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Symbolism And Allusion In Langston Hughes' The Negro Speaks Of Rivers

740 words - 3 pages

Symbolism and Allusion in Langston Hughes' The Negro Speaks of Rivers

In Langston Hughes' poem, "The Negro Speaks of Rivers", he examines some of the roles that blacks have played throughout history. Ultimately, the poem asserts that in every one of these aspects the black people have been exploited and made to suffer, mostly at the hands of white people. The poem is written entirely in first person, so there is a very personal tone, even though the speaker symbolizes the entire black race. The examples of each role cited in the poem are very specific, but they allude to greater indignities, relying on the readers' general knowledge of world history. To convey the injustice that has taken place, Hughes utilizes the symbolism of the speaker, and alludes to people and things in history, such as George Washington and the Egyptian pyramids.

The poem has six stanzas, and in examining the first line of each, we can see that the first and last are the same: "I am a Negro...I've been a slave...I've been a worker...I've been a singer...I've been a victim...I am a Negro." Under each of these headings there are either two or three lines which further explicate the essence of what it means to be a black worker, a black singer, etc. Under the line, "I've been a victim" the speaker says, "The Belgians cut off my hands in the Congo. / They lynch me still in Mississippi." These lines demonstrate that obviously the speaker is symbolic of the black race, and is not just one person. However, the author wrote them as if it were one person and that proves to be very effective, especially in this stanza. The use of the first person voice allows the author to illustrate suffering in a very personal way, while simultaneously making the statement that each person carries with them the suffering, if not the experience, of past generations.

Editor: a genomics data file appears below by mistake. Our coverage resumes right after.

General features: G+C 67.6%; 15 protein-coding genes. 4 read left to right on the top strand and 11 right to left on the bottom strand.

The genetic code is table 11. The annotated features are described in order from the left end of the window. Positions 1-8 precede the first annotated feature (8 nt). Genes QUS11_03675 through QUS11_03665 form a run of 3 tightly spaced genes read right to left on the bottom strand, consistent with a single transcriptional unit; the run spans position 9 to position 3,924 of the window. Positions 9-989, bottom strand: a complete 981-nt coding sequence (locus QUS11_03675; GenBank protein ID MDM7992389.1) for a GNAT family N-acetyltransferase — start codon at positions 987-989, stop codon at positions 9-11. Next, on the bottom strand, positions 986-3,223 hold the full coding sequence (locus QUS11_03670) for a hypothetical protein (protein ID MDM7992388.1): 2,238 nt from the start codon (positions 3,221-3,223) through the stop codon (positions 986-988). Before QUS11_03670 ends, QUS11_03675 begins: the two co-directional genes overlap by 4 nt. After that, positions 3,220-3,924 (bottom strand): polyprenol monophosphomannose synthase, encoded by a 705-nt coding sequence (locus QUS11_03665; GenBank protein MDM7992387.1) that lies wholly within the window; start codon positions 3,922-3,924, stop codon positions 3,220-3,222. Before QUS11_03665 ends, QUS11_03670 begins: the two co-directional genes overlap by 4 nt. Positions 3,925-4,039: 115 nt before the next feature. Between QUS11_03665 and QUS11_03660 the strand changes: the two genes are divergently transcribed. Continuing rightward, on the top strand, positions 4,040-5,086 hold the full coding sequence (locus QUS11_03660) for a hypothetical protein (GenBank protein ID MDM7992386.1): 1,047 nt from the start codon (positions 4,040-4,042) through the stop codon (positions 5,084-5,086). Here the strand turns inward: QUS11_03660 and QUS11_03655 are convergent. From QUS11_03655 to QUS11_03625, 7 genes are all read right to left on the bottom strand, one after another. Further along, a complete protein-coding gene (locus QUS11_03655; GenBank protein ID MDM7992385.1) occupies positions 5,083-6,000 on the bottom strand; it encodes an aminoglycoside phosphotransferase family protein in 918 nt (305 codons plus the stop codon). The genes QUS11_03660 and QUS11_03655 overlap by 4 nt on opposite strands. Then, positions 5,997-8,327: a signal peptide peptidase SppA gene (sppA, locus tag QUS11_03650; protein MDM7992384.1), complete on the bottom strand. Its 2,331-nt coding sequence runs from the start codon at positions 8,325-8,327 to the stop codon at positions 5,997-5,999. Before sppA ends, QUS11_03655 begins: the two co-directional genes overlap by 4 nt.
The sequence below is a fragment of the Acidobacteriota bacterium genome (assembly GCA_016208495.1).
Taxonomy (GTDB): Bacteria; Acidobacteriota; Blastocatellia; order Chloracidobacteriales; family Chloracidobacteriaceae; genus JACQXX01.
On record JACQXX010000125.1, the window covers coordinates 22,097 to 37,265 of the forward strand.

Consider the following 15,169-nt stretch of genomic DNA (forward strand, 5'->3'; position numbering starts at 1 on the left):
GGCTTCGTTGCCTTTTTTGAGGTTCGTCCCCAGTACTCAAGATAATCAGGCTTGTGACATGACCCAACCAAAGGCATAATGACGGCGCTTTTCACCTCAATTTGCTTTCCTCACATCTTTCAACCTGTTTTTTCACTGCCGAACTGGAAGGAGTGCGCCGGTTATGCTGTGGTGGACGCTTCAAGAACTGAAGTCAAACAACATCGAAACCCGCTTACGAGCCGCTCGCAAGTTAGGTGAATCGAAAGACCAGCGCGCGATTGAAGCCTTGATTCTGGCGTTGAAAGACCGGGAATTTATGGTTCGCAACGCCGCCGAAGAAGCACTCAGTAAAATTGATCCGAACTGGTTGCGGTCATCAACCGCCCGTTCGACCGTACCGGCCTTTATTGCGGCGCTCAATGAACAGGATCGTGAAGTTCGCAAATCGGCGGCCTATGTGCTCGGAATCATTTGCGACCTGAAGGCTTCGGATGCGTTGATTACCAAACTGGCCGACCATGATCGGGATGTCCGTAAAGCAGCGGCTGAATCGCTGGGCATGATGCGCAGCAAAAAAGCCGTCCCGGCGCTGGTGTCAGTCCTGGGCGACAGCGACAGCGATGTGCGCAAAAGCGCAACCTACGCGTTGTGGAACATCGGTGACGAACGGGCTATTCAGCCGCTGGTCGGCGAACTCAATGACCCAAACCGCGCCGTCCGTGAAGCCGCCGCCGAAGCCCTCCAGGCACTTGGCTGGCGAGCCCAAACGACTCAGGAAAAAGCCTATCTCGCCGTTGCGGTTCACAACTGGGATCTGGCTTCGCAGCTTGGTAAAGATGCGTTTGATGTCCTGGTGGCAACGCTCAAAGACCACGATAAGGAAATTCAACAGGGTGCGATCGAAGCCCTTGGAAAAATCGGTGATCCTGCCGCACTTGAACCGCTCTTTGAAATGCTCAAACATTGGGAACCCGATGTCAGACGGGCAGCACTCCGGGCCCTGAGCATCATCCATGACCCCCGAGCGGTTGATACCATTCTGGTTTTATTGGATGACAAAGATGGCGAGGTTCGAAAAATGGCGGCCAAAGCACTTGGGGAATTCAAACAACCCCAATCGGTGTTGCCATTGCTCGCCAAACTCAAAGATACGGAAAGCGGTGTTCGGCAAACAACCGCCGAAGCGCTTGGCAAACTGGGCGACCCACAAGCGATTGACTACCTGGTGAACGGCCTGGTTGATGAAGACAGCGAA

In the second stanza, the poem reads, "I've been a slave: / Caesar told me to keep his door-steps clean. / I brushed the boots of Washington." Both of the two latter lines allude to different historical figures. "I brushed the boots of Washington" can be interpreted literally, but the greater meaning can be seen...

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